“Our goal is to preserve as much of natural Florida as we can before it’s lost to development,” says Eric Draper, Audubon of Florida’s executive director. “If we preserve a wildlife corridor for the benefit of Florida black bears, then many other species will use that land, most notably the Florida scrub-jay, one of Florida’s only endemic species.”

Landowners and politicians supporting a proposed north-south highway called the Heartland Expressway claim it would ease congestion on existing roads; opponents say its main purpose is to enable new areas of central Florida to be commercially developed. There’s no question, though, that it would destroy substantial habitat and fragment even more areas. Whatever its original objective, sprawl would surely follow.

Developers have proposed major planned communities covering thousands of acres around Lake Placid, though hundreds of already developed lots and foreclosed-upon houses are available in the county. Florida’s real estate bust has put most projects on hold for now, but they loom as future threats and could well jeopardize a wildlife corridor’s success before it even has a chance to be implemented.

Through a conservation program funded by real estate fees, Florida has acquired significant tracts of land to protect its varied habitats; more than a quarter of the state is now in public ownership or conservation easements. The funding mechanism contains an element of Catch-22, though: In boom times revenue generated from the fees rises, but so do land prices; when real estate prices drop, potential conservation lands are more affordable, but tax money to buy them drops as well. In 2010, as several large, bear-friendly tracts were on the market in and around Highlands County, local ranchers with lands hosting significant bear numbers were willing to sell easements. Unfortunately, the state had little money to acquire them.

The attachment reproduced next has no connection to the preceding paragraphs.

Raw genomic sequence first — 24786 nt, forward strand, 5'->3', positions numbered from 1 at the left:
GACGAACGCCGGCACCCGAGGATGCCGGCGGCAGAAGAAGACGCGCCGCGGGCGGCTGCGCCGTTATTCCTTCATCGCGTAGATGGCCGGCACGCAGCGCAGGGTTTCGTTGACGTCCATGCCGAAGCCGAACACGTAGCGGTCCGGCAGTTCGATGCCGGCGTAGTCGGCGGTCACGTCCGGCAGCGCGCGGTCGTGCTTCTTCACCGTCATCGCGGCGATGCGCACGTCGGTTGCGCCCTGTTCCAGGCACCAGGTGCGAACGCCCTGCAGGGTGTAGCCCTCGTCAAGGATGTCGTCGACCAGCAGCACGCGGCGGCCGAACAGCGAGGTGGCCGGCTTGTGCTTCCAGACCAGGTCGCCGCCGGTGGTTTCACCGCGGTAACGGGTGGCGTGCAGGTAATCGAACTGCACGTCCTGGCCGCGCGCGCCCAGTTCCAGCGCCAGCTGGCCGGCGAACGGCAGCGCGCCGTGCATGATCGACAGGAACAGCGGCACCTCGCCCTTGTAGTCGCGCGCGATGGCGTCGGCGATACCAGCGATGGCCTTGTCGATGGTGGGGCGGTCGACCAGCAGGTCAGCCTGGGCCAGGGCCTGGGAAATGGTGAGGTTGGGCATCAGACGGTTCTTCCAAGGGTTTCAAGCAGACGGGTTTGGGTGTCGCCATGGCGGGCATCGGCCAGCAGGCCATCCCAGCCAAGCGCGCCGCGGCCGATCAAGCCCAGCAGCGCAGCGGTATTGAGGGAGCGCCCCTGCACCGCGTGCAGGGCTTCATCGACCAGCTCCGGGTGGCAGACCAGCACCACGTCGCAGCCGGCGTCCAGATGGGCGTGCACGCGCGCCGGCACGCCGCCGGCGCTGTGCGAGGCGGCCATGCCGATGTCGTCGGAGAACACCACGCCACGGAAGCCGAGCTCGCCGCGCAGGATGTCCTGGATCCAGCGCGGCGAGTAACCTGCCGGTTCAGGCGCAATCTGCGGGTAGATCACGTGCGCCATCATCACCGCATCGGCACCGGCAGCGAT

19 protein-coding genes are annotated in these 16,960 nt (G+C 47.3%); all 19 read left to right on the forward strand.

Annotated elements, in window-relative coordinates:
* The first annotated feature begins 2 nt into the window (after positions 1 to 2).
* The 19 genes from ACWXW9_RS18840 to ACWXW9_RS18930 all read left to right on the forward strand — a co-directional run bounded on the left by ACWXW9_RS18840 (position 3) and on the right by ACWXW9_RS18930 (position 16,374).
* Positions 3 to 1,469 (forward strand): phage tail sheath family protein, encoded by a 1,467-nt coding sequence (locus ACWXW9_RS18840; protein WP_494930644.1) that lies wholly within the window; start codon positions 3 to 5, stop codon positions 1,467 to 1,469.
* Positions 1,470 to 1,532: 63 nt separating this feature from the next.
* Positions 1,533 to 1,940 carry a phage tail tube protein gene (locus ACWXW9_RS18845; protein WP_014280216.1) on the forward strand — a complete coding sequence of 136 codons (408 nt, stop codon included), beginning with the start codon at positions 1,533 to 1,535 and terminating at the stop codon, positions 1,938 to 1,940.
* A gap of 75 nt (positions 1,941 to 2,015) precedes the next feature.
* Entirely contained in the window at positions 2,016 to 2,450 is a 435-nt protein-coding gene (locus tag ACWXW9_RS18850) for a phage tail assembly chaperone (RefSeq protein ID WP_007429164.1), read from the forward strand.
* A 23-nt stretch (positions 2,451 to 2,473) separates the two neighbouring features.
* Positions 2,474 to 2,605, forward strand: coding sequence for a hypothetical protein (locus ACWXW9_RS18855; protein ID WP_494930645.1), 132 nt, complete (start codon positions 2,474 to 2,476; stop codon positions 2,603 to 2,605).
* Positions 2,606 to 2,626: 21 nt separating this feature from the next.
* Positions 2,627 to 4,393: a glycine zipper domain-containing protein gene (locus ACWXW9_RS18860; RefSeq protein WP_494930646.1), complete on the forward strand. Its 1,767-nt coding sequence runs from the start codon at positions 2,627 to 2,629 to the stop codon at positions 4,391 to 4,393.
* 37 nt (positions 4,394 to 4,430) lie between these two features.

While Swain knows development is inevitable, how and where it occurs will determine whether bears, scrub-jays, and sand skinks remain part of central Florida. “I think there are very few people who drive up and down the coast who feel that what was done there was done with a high degree of expert planning,” Swain says. “The opportunity is out there—let’s grasp it. But it’s going to take strong leaders who are willing to say no to the old ineffective way of planning and who will say yes only to the best of planning.”

On a sunny morning in January, a female black bear called F25 makes her way into thick scrub oak and palmetto south of Lake Placid, shaping a snug den for herself. Soon she will give birth to a litter of cubs. Just yards to the west, an old sand road through the scrub provides a vista of the lake’s shoreline, lined with houses along Placid View Drive.

How many of those folks know that, less than a mile away, F25 is bringing a new litter of cubs into the world? More to the point, how many of them will support the decisions that will have to be made to keep her in the neighborhood? The bears of Highlands County are waiting for the answer.